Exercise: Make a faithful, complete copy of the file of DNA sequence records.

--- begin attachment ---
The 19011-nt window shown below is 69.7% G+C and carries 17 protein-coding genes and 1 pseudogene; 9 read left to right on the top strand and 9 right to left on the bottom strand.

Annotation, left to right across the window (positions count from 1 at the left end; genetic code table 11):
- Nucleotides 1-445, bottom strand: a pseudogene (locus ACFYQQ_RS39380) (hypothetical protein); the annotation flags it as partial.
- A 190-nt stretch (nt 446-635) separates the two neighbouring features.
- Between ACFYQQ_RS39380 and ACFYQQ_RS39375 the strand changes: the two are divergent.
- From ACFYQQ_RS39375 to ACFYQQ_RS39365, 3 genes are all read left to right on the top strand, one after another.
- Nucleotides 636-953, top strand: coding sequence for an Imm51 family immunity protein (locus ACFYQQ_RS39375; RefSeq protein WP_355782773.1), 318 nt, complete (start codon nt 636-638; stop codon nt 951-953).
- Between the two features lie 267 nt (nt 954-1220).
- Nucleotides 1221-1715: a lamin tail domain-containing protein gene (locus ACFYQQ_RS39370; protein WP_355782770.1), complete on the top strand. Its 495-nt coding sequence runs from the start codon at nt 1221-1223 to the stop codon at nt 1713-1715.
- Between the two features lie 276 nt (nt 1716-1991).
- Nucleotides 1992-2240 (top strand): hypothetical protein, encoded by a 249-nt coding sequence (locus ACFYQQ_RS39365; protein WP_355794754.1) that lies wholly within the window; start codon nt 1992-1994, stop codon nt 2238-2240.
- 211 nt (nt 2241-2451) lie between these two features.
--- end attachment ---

The 19011-nt window shown below is 69.7% G+C and carries 17 protein-coding genes and 1 pseudogene; 9 read left to right on the top strand and 9 right to left on the bottom strand.

Annotation, left to right across the window (positions count from 1 at the left end; genetic code table 11):
- Nucleotides 1-445, bottom strand: a pseudogene (locus ACFYQQ_RS39380) (hypothetical protein); the annotation flags it as partial.
- A 190-nt stretch (nt 446-635) separates the two neighbouring features.
- Between ACFYQQ_RS39380 and ACFYQQ_RS39375 the strand changes: the two are divergent.
- From ACFYQQ_RS39375 to ACFYQQ_RS39365, 3 genes are all read left to right on the top strand, one after another.
- Nucleotides 636-953, top strand: coding sequence for an Imm51 family immunity protein (locus ACFYQQ_RS39375; RefSeq protein WP_355782773.1), 318 nt, complete (start codon nt 636-638; stop codon nt 951-953).
- Between the two features lie 267 nt (nt 954-1220).
- Nucleotides 1221-1715: a lamin tail domain-containing protein gene (locus ACFYQQ_RS39370; protein WP_355782770.1), complete on the top strand. Its 495-nt coding sequence runs from the start codon at nt 1221-1223 to the stop codon at nt 1713-1715.
- Between the two features lie 276 nt (nt 1716-1991).
- Nucleotides 1992-2240 (top strand): hypothetical protein, encoded by a 249-nt coding sequence (locus ACFYQQ_RS39365; protein WP_355794754.1) that lies wholly within the window; start codon nt 1992-1994, stop codon nt 2238-2240.
- 211 nt (nt 2241-2451) lie between these two features.